A 7 minute read.
Put your own oxygen mask on first before helping others. That cabin crew safety announcement has become a regular mantra when talking about the value of self-care in health and wellbeing. It’s particularly pertinent to healthcare professionals, who can often find themselves burning out due to the effort they put into caring for others. This importance of managing and prioritising one’s own wellbeing as a healthcare worker is a message that F1 doctor Opusdei (Opus) Aghanenu from Nottingham University Hospitals NHS Trust is passionate about sharing. “You need to be in the best frame of mind to be able to help others,” she points out. “If you’re not rested, if you’re tired or hungry, you aren’t as much use to your patients or team members.”
Having just graduated from her medical studies, Opus recently undertook a six-week internship with the Nottinghamshire Healthcare Staff Health and Wellbeing team, facilitated through the 10,000 Black Interns Programme. This has given her more insight into the area of wellbeing leadership and support for NHS staff. “Most students do something clinical, but I wanted to explore the leadership side and get a different perspective,” she says. While she already intuitively understood the importance of wellbeing, the internship helped to crystalise her knowledge and give her confidence in championing wellbeing for those around her as well as focus on her own.
“From my clinical experience, I know what happens when health and wellbeing is not good, with burnout and poor work-life balance,” she explains. “The most powerful thing I’ve taken from the internship is a sense of empowerment: looking after yourself to look after others, whether that’s patients or other members of the team. If we want to inspire others to have good health and wellbeing, we need it in our own team.” To aid her own sense of wellbeing outside of work, Opus makes sure to dedicate time to exercising at the gym, salsa dancing, spending time with friends and baking.
She adds that the internship was good timing as it preceded her going into her first medical role: “I’m more confident about taking breaks or rounding things off at the end of the day, and more confident in telling others to do the same.” However, being the person pushing the importance of self-care is not always easy, she admits, in environments where teams are often over-stretched and under-resourced.
“You have to balance needing staff with the need to encourage people to look after themselves more, rather than giving too much of themselves, burning out and taking a longer period of time off,” she says. “It’s down to the culture. At first, I was worried I didn’t look like a team player if I was going home on time, but now we have a culture where we all look after each other, take breaks and go home on time… It can be tough to be that person [pushing for it] if no one else is.”
Opus is a self-described ‘problem-solver’ (“I like to fix things,” she smiles), so perhaps it’s not too surprising she took on the challenge of creating a healthier work culture so early in her medical career. “If there’s a problem I want to not only fix it but get to the root of the issue,” she says. That’s why she is so attracted by the idea of leadership, hoping to one day get into a position that will enable her to contribute to fixing systemic and institutional issues within the NHS system. She completed the Edward Jenner Leadership Programme in 2020 and took on a leadership role while at medical school, something she admits was out of her comfort zone at the time.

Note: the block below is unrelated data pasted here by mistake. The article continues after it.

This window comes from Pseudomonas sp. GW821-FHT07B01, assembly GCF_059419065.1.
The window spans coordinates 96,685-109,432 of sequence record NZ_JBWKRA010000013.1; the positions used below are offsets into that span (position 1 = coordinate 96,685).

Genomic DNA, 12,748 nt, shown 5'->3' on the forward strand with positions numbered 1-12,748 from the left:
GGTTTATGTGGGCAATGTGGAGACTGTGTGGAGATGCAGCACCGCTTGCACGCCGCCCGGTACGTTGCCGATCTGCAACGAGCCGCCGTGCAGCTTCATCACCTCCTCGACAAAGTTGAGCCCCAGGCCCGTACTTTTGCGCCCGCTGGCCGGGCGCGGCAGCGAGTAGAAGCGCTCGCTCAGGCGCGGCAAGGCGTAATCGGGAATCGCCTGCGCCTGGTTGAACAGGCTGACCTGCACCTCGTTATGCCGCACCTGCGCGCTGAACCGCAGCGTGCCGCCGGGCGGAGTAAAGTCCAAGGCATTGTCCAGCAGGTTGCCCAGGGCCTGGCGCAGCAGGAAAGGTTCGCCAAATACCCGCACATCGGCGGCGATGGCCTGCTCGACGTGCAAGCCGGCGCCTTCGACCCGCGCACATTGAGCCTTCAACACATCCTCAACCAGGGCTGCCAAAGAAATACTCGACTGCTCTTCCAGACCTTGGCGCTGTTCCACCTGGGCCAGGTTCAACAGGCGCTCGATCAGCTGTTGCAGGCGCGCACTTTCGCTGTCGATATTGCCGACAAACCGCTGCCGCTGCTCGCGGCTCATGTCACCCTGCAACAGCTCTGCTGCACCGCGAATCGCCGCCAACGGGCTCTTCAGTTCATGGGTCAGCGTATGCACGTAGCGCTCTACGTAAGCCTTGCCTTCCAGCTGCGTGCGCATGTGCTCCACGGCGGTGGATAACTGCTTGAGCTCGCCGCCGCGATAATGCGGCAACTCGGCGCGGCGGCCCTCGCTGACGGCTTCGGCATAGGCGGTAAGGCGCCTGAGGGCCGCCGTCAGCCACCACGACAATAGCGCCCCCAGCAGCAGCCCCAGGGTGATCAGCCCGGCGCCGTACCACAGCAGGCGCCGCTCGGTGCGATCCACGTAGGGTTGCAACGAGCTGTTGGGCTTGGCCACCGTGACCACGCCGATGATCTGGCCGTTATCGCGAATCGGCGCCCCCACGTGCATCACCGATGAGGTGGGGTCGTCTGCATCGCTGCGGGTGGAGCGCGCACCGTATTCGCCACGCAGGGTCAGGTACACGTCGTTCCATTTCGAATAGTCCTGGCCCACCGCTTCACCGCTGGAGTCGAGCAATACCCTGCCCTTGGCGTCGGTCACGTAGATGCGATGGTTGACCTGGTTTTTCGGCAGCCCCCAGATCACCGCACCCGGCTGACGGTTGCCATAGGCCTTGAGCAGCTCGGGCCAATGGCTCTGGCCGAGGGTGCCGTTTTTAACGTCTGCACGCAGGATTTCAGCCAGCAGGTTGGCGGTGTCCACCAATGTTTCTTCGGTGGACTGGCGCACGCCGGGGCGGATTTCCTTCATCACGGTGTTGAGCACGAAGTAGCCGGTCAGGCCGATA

“It made me more comfortable speaking up,” she says. “I went from not speaking at all in meetings to chairing meetings. In my internship, I was more confident making suggestions; it made me realise my contributions were valuable. It’s never too early to develop as a leader. The tools I got on the Edward Jenner Programme helped me reflect on what it means to be a leader and what sort of leader I want to be. Leadership is about serving other people, not being in charge. Being collaborative, being inclusive – that’s what I’m aiming for.”
As a black woman within the NHS she is also driven by a desire to improve representation at senior levels. “The NHS workforce is diverse, but we need that representation in leadership,” she says. “That would help issues around health inequalities. The people making decisions don’t always have as diverse input as they could do; I want to be that person, providing that input.”
She adds that while initiatives such as 10000 Black Interns have done a great job of attracting black talent into the pipeline, the problem is often retaining people from diverse backgrounds. “The higher you get, the less diverse the leadership looks,” she says. “Retention is the hardest bit as it requires a change in culture and mentalities.”
“That means celebrating rather than just tolerating diversity, and tackling racism directly, as well as avoiding tokenism. It’s more than having a day where you celebrate your colleagues,” Opus explains. “We need things to change every day to ensure people feel welcome as part of a team, whatever language they speak or food they eat. And with racism in patients and staff: what are the consequences? If you let it slide, it becomes the culture. When people see that’s how they are treated, they won’t stay.”
While she is not sure yet where her own NHS career will take her, she is interested in healthcare leadership. “Anything is possible,” she says. “I want to see where the journey takes me and hopefully inspire some people too along the way.” With her passion, ambition, and courage, it’s not hard to foresee her achieving both.Read more news and blogs